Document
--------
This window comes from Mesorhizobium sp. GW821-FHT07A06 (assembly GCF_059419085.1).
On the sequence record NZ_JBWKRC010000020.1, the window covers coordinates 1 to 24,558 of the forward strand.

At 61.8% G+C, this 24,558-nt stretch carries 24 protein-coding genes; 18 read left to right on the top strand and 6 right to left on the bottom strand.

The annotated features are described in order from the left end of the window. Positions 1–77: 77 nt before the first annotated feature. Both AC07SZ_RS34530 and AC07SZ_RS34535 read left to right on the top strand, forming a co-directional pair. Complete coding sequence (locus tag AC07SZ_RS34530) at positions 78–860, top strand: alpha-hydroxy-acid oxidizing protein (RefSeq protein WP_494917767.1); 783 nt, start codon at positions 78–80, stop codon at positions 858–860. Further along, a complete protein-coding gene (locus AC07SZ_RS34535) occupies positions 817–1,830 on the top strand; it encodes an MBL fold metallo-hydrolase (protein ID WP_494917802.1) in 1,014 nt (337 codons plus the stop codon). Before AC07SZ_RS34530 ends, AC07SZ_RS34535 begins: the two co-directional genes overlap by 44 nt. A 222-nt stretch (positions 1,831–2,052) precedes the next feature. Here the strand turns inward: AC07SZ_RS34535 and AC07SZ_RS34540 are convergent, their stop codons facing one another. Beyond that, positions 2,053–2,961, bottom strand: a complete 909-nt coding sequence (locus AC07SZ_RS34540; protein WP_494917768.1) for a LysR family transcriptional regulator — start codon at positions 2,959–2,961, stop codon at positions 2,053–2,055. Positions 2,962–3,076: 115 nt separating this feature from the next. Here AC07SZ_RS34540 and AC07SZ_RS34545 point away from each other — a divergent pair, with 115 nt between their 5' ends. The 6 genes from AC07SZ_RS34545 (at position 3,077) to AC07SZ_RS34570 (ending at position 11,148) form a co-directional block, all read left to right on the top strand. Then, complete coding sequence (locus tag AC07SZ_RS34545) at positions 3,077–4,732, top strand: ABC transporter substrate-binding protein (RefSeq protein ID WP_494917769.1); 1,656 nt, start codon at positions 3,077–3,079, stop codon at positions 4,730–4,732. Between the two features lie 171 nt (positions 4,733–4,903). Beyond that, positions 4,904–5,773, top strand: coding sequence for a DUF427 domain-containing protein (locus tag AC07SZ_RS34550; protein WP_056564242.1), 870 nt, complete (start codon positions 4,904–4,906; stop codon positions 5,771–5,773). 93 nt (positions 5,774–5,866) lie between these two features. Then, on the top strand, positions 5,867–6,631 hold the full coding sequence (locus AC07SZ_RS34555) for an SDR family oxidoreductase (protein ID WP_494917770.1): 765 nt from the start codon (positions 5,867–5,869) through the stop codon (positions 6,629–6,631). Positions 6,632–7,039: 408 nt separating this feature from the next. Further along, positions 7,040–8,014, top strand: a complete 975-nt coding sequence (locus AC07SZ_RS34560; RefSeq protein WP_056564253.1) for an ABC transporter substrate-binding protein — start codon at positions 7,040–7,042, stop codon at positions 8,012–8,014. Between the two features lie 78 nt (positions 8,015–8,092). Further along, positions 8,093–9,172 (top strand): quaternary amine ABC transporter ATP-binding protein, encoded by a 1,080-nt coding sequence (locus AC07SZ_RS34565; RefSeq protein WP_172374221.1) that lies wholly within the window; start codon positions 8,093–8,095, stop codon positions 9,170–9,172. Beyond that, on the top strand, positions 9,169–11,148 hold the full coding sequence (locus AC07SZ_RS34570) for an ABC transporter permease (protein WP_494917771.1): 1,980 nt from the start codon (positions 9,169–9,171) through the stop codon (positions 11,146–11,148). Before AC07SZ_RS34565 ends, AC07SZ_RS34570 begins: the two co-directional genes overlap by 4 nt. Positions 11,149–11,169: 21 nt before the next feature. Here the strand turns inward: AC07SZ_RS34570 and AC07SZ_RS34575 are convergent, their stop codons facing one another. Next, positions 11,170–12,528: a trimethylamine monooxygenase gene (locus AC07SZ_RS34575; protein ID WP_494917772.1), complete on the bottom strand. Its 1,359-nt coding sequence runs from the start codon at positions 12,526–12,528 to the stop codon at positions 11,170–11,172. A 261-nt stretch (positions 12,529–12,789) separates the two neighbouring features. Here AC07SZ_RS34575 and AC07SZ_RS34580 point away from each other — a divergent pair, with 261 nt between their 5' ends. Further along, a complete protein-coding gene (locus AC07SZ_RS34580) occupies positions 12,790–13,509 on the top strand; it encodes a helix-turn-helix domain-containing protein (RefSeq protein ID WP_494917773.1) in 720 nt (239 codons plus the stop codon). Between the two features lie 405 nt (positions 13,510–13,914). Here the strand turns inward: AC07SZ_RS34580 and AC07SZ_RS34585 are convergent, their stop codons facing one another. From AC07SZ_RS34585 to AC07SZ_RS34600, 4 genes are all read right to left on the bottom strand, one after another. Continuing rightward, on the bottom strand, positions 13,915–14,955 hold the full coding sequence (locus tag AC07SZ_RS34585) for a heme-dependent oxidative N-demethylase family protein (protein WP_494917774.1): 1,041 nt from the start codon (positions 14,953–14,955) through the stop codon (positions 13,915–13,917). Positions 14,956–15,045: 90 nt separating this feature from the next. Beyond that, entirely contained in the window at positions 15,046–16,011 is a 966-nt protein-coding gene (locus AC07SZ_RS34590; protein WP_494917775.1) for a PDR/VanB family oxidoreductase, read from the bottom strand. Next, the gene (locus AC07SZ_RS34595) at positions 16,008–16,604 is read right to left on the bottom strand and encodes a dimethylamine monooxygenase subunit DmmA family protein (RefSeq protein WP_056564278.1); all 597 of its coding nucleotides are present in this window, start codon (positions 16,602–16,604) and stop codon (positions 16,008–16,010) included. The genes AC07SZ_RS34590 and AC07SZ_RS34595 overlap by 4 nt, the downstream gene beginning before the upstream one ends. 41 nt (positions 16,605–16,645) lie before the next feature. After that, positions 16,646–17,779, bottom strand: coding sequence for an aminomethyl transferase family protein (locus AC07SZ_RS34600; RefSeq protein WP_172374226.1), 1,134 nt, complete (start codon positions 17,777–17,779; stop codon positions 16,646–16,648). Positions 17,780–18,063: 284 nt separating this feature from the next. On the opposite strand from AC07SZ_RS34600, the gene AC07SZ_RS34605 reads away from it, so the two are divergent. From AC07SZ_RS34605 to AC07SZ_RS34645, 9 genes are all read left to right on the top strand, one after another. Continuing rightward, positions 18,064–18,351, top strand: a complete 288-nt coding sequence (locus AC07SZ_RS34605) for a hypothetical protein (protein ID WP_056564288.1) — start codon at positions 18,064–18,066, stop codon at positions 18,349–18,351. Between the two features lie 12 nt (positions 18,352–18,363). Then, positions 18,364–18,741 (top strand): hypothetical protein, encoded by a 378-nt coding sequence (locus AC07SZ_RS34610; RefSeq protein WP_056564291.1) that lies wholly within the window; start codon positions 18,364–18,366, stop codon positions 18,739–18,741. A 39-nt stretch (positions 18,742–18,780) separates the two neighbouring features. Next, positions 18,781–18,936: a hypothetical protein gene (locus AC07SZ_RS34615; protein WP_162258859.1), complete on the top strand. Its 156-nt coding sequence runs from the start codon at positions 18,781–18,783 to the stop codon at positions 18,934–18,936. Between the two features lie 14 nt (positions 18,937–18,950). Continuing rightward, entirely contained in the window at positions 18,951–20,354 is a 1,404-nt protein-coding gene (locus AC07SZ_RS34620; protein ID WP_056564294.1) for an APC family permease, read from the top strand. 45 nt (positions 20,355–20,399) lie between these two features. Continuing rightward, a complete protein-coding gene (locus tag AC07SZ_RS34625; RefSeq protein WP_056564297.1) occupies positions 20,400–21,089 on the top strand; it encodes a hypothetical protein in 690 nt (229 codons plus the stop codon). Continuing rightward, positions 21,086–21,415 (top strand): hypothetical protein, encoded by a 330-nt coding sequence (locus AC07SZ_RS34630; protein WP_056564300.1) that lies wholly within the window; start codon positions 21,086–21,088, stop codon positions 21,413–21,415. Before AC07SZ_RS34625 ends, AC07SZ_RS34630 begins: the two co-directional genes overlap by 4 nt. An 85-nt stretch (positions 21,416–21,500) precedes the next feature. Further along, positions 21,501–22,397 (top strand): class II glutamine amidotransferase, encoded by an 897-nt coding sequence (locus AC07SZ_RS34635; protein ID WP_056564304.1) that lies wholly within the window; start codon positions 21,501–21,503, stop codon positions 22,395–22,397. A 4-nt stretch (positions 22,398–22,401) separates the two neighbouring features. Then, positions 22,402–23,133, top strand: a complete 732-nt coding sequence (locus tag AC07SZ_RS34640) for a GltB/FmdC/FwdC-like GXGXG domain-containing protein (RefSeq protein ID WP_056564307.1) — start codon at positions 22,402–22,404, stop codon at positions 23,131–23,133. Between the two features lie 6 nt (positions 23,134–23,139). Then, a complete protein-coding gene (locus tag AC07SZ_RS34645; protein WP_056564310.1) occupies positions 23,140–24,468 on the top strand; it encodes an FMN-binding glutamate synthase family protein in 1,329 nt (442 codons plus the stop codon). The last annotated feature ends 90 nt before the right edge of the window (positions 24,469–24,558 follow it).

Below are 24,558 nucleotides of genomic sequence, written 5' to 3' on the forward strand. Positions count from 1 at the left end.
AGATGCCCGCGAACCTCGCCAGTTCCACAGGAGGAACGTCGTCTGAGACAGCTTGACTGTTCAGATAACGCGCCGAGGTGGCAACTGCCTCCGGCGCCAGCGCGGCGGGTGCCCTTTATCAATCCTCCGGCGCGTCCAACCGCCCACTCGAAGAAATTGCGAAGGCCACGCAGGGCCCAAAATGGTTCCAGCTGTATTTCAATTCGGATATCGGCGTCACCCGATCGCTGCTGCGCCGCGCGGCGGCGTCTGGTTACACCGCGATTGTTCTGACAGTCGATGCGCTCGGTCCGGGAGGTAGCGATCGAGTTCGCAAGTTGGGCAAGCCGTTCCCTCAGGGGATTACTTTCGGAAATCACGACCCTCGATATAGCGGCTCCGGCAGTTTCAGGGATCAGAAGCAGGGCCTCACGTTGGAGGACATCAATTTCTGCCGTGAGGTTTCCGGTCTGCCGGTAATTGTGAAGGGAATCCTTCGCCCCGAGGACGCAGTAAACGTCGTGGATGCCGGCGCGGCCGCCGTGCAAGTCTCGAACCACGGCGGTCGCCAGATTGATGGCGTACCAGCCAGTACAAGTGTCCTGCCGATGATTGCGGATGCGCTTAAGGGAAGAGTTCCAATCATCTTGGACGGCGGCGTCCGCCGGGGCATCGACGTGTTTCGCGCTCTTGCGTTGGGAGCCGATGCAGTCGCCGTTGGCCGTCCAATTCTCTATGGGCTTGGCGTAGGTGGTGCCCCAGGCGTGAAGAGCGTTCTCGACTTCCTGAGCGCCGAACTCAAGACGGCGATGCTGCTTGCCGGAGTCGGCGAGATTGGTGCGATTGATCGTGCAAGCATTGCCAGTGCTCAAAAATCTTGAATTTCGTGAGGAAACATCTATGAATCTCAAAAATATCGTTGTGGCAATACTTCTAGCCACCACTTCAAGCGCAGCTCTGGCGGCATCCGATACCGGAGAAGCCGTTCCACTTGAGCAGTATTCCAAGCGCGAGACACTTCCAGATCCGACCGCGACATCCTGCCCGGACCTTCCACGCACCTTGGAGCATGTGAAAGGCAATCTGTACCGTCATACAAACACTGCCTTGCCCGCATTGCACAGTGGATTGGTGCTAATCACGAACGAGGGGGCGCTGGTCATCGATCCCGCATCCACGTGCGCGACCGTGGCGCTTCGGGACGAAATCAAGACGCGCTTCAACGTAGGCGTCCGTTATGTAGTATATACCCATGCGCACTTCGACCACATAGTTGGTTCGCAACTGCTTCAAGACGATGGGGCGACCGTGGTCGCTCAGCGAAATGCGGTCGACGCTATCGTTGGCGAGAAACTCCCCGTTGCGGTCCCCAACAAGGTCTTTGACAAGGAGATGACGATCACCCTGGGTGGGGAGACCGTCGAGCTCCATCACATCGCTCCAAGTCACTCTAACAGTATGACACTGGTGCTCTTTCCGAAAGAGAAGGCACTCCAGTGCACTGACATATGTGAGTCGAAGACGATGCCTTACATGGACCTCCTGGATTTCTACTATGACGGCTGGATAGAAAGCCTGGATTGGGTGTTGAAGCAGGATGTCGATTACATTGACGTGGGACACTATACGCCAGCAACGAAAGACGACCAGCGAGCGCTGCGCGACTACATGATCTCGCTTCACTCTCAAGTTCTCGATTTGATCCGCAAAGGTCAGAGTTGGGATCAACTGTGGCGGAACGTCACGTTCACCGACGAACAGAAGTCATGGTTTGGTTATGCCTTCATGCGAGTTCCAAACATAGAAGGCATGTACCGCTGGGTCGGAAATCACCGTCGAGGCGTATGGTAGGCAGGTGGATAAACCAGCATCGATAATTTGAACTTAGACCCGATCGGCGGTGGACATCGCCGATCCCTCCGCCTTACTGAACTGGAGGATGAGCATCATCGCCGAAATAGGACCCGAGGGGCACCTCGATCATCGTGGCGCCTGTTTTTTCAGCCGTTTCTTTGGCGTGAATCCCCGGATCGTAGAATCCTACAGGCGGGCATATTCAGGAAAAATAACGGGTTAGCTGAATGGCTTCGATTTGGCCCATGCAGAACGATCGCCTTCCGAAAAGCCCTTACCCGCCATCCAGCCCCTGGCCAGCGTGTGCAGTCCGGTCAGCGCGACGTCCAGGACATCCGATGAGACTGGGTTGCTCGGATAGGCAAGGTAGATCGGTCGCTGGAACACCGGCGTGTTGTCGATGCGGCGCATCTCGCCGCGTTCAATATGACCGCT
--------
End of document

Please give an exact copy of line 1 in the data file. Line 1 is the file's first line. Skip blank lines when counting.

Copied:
This window comes from Mesorhizobium sp. GW821-FHT07A06 (assembly GCF_059419085.1).